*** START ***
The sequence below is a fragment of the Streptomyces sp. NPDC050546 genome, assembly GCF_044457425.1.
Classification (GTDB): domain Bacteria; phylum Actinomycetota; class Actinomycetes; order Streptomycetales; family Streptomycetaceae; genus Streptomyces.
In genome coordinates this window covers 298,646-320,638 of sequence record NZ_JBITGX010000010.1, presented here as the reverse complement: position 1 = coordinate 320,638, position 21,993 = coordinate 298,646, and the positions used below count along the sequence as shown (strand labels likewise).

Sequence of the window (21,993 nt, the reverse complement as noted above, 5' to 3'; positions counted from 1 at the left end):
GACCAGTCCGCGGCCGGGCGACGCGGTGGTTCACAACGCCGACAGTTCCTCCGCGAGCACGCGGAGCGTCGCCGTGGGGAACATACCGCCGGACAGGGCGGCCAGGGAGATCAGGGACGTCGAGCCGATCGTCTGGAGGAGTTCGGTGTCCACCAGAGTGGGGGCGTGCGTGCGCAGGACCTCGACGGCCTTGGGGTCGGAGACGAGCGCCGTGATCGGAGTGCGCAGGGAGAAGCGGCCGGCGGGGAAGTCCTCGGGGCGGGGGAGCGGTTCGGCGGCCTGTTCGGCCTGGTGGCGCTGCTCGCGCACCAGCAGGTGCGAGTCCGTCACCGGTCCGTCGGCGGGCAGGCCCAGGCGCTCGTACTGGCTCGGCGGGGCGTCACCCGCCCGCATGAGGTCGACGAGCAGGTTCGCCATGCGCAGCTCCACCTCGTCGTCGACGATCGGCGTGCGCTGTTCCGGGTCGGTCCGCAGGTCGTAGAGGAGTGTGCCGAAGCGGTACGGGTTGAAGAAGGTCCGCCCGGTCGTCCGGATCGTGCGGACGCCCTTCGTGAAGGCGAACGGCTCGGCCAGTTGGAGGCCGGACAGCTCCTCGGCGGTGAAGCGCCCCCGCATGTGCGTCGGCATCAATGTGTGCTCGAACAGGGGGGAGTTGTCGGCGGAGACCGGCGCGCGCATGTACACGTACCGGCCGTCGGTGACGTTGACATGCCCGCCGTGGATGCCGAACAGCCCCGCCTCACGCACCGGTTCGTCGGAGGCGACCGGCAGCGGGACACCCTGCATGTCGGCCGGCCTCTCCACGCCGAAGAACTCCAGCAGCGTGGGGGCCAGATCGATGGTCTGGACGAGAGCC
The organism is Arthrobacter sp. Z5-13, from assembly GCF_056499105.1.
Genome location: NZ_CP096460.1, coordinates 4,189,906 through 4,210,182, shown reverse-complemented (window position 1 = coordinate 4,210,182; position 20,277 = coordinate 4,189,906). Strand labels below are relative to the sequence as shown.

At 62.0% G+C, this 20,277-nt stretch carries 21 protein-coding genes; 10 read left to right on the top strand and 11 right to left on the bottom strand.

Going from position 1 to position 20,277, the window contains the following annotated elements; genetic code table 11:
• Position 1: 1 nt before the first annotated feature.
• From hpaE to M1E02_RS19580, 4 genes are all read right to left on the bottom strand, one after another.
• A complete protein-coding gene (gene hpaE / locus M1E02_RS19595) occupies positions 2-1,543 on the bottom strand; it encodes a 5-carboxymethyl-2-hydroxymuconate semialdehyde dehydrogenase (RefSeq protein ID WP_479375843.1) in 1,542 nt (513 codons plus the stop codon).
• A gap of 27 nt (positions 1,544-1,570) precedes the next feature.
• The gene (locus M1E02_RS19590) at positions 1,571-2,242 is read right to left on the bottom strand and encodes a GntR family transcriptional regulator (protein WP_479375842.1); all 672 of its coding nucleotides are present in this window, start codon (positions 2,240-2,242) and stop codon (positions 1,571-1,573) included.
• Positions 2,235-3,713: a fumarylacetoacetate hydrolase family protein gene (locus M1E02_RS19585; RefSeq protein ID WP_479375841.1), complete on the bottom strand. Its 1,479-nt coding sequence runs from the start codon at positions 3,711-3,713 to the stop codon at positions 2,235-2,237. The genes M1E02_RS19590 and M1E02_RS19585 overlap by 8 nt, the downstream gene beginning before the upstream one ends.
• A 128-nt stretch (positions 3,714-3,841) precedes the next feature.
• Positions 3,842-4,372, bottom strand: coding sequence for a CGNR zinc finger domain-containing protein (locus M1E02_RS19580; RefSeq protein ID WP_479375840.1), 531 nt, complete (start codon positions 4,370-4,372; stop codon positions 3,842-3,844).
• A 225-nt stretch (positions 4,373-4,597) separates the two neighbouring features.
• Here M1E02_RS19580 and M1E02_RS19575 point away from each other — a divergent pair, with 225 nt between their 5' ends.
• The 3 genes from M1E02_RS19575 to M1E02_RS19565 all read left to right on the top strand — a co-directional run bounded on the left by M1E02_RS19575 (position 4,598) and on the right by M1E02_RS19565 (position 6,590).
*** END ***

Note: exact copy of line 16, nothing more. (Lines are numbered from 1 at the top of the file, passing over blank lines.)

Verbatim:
• A 128-nt stretch (positions 3,714-3,841) precedes the next feature.